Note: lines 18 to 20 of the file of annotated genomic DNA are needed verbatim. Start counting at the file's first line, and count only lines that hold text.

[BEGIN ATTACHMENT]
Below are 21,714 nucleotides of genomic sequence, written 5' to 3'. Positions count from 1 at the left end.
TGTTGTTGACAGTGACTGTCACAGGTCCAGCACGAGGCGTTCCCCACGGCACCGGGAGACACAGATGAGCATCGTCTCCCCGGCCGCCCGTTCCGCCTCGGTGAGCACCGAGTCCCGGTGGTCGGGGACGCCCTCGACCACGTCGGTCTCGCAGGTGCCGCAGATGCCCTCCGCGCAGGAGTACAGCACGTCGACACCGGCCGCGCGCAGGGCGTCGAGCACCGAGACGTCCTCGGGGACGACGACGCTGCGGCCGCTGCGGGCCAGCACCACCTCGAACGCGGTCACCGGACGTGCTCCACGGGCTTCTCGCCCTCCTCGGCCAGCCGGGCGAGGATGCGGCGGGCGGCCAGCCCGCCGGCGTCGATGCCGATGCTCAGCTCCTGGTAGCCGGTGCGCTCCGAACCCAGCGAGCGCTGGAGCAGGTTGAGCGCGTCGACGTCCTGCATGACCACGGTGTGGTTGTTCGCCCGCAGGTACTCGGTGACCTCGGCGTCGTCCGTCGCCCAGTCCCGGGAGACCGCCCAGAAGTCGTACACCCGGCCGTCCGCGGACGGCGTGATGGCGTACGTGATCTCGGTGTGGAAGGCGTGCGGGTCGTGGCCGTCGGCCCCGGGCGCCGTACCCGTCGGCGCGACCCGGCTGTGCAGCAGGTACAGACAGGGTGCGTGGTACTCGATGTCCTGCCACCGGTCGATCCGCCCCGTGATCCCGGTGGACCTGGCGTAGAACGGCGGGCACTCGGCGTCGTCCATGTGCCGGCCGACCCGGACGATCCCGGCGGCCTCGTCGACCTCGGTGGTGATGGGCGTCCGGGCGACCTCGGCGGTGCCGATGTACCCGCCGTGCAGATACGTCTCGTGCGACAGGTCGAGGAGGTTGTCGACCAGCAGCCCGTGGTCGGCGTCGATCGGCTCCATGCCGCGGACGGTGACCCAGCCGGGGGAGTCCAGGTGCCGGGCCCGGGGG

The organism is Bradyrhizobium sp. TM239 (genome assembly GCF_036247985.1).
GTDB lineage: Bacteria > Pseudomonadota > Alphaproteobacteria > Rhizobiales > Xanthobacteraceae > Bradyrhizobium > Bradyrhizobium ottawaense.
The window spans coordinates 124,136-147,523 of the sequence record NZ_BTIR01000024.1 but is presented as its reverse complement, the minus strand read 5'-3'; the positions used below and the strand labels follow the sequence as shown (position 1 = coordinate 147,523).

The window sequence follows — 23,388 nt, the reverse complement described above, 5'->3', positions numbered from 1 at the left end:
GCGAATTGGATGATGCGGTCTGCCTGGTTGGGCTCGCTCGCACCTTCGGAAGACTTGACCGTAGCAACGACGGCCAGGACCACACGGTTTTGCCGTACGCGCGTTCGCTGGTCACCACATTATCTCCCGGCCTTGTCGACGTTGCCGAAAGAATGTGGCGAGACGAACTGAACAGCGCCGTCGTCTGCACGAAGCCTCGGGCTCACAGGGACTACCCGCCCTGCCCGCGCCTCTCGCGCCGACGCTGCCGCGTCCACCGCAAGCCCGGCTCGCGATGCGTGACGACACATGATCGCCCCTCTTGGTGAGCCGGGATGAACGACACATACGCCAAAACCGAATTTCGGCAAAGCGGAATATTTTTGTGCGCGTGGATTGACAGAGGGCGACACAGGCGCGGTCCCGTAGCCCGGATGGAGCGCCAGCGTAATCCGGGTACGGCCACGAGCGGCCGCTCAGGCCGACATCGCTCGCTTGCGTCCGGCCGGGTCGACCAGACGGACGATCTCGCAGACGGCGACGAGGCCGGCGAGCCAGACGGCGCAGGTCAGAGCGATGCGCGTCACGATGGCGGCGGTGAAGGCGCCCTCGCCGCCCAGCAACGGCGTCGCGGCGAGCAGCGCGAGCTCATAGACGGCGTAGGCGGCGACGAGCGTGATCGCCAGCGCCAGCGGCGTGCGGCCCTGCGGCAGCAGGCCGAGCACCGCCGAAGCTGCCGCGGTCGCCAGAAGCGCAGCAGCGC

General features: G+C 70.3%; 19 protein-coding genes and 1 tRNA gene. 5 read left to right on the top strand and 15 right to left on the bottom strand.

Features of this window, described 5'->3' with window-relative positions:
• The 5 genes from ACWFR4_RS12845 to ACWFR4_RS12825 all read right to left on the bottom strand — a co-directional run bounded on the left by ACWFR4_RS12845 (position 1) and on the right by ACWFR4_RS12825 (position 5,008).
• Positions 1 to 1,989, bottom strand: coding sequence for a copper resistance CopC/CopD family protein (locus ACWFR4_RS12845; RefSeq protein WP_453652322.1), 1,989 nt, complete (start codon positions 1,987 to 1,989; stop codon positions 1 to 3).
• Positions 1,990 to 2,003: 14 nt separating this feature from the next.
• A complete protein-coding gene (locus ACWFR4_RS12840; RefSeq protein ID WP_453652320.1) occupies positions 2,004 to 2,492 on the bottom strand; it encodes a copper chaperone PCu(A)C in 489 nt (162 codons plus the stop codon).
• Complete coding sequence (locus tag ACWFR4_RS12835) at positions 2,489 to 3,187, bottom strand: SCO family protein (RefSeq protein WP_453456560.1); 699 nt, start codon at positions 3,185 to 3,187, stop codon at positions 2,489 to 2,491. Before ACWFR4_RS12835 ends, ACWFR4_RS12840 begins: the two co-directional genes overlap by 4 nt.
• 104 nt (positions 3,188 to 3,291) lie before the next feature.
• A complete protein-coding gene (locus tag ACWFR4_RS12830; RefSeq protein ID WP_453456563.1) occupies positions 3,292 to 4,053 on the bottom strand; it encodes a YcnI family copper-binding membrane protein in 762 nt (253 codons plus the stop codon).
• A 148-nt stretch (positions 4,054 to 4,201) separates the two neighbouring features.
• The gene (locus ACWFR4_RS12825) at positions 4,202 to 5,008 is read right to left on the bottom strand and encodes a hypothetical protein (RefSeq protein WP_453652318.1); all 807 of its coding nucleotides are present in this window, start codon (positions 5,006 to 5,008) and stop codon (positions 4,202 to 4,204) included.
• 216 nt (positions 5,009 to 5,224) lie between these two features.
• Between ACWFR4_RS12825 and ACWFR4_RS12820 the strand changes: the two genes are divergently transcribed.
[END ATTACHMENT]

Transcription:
• The gene (locus ACWFR4_RS12825) at positions 4,202 to 5,008 is read right to left on the bottom strand and encodes a hypothetical protein (RefSeq protein WP_453652318.1); all 807 of its coding nucleotides are present in this window, start codon (positions 5,006 to 5,008) and stop codon (positions 4,202 to 4,204) included.
• 216 nt (positions 5,009 to 5,224) lie between these two features.
• Between ACWFR4_RS12825 and ACWFR4_RS12820 the strand changes: the two genes are divergently transcribed.